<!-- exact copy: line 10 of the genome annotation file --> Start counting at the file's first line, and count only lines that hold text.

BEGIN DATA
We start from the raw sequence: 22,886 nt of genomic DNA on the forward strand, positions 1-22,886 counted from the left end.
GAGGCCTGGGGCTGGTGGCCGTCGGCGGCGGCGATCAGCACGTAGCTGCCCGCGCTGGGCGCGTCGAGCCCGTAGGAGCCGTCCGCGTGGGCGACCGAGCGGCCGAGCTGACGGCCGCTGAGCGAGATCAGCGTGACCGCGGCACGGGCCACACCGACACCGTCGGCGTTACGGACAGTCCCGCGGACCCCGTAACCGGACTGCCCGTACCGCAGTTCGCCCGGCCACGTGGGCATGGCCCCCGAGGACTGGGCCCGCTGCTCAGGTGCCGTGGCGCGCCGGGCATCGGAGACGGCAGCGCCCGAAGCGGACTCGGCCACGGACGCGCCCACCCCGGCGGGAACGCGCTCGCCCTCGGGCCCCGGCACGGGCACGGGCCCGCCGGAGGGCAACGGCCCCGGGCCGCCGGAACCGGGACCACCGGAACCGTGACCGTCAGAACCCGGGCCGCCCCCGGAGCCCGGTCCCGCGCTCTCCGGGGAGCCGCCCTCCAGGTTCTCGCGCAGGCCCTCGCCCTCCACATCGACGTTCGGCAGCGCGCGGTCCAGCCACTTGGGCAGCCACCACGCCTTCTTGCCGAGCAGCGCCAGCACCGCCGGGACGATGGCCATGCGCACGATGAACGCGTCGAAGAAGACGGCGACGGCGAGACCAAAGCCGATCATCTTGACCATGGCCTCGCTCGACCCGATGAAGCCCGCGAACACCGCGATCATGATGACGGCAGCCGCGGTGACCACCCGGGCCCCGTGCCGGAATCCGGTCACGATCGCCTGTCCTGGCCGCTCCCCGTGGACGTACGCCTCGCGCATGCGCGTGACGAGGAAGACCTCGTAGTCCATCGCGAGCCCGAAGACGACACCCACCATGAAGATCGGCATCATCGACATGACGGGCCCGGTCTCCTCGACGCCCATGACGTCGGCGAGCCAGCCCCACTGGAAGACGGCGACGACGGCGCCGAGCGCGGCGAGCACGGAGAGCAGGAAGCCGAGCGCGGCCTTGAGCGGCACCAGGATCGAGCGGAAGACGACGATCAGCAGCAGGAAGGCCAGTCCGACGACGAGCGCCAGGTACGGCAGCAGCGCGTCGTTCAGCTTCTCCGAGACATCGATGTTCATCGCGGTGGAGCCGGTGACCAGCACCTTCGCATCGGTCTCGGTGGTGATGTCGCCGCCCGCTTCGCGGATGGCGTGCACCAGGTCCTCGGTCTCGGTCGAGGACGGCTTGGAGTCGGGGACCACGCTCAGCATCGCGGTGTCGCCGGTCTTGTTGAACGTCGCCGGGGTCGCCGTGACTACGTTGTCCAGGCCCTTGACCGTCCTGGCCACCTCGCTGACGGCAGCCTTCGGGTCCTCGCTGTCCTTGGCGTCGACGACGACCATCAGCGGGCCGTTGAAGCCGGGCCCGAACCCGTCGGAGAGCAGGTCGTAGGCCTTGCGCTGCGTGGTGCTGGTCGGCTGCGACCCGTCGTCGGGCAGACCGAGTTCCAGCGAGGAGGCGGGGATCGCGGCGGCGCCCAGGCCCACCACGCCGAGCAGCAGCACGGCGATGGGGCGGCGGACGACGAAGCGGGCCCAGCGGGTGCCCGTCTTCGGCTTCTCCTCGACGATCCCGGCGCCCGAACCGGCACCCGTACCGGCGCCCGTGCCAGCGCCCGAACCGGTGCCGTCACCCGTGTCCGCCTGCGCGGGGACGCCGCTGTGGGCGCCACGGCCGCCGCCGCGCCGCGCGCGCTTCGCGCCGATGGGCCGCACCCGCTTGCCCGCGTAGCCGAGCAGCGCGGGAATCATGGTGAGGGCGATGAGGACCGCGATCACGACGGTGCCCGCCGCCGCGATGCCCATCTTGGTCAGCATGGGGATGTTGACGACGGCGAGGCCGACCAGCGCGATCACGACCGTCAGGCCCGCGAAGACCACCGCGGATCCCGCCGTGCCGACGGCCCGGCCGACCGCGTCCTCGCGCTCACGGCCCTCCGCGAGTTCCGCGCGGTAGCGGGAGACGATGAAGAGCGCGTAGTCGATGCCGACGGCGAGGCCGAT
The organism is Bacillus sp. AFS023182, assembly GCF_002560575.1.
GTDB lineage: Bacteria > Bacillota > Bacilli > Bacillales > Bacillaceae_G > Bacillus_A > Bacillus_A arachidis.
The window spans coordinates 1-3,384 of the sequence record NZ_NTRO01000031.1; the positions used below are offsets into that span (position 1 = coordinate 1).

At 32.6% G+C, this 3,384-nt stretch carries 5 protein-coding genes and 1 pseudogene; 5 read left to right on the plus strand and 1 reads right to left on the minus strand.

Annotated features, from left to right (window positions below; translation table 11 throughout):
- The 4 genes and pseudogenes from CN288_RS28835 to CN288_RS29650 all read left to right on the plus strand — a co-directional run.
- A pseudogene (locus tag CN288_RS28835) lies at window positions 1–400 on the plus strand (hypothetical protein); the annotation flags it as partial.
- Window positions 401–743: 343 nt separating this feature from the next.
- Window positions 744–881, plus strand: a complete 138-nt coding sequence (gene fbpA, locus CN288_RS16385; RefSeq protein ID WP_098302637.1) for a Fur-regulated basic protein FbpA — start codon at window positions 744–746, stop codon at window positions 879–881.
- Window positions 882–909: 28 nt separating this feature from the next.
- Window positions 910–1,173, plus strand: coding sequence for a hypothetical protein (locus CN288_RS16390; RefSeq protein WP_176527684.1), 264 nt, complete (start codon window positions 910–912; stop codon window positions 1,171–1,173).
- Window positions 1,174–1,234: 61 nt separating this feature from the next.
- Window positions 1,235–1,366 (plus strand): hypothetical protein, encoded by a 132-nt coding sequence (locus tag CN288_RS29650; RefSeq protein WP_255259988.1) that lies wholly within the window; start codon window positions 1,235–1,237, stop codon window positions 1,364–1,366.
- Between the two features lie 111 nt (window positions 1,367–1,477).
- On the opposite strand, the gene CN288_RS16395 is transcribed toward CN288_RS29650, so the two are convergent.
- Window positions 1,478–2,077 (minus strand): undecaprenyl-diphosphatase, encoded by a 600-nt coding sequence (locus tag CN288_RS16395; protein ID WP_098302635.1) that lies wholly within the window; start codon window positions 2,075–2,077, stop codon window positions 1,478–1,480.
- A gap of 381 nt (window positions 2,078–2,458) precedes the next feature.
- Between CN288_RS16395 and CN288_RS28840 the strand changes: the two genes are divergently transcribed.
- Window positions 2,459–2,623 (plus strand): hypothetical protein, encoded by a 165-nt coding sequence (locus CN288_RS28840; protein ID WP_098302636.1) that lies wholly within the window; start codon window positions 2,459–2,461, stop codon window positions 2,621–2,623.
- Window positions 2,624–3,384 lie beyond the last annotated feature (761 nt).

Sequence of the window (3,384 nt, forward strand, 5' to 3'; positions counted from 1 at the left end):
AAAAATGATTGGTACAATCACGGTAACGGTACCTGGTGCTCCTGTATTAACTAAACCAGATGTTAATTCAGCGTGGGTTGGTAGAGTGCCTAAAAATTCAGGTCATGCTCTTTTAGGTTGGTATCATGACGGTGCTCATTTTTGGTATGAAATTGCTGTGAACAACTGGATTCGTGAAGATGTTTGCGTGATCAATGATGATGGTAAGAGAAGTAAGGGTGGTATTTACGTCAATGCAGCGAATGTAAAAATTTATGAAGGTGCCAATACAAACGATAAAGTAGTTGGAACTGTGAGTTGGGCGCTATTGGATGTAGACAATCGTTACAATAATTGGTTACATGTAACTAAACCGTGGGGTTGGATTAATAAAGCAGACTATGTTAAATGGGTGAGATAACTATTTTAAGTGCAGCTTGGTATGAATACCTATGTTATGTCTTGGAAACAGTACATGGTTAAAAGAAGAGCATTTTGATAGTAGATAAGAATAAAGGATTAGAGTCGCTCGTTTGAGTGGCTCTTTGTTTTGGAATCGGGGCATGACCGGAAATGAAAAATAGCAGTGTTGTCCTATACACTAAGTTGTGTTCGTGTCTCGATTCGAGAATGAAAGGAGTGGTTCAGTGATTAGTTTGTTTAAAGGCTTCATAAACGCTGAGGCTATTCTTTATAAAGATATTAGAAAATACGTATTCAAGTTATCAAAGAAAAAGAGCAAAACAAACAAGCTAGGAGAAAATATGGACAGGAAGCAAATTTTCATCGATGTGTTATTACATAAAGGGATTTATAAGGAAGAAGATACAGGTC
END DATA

- Window positions 401–743: 343 nt separating this feature from the next.